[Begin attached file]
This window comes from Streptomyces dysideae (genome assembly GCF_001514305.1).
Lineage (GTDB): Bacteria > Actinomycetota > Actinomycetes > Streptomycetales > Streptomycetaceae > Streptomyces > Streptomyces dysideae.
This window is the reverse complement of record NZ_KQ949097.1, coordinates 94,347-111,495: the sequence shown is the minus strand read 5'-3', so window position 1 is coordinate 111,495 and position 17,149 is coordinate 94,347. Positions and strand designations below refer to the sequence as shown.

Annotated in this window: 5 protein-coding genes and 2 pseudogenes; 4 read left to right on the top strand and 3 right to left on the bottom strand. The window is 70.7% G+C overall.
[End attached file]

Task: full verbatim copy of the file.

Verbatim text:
This window comes from Streptomyces dysideae (genome assembly GCF_001514305.1).
Lineage (GTDB): Bacteria > Actinomycetota > Actinomycetes > Streptomycetales > Streptomycetaceae > Streptomyces > Streptomyces dysideae.
This window is the reverse complement of record NZ_KQ949097.1, coordinates 94,347-111,495: the sequence shown is the minus strand read 5'-3', so window position 1 is coordinate 111,495 and position 17,149 is coordinate 94,347. Positions and strand designations below refer to the sequence as shown.

Annotated in this window: 5 protein-coding genes and 2 pseudogenes; 4 read left to right on the top strand and 3 right to left on the bottom strand. The window is 70.7% G+C overall.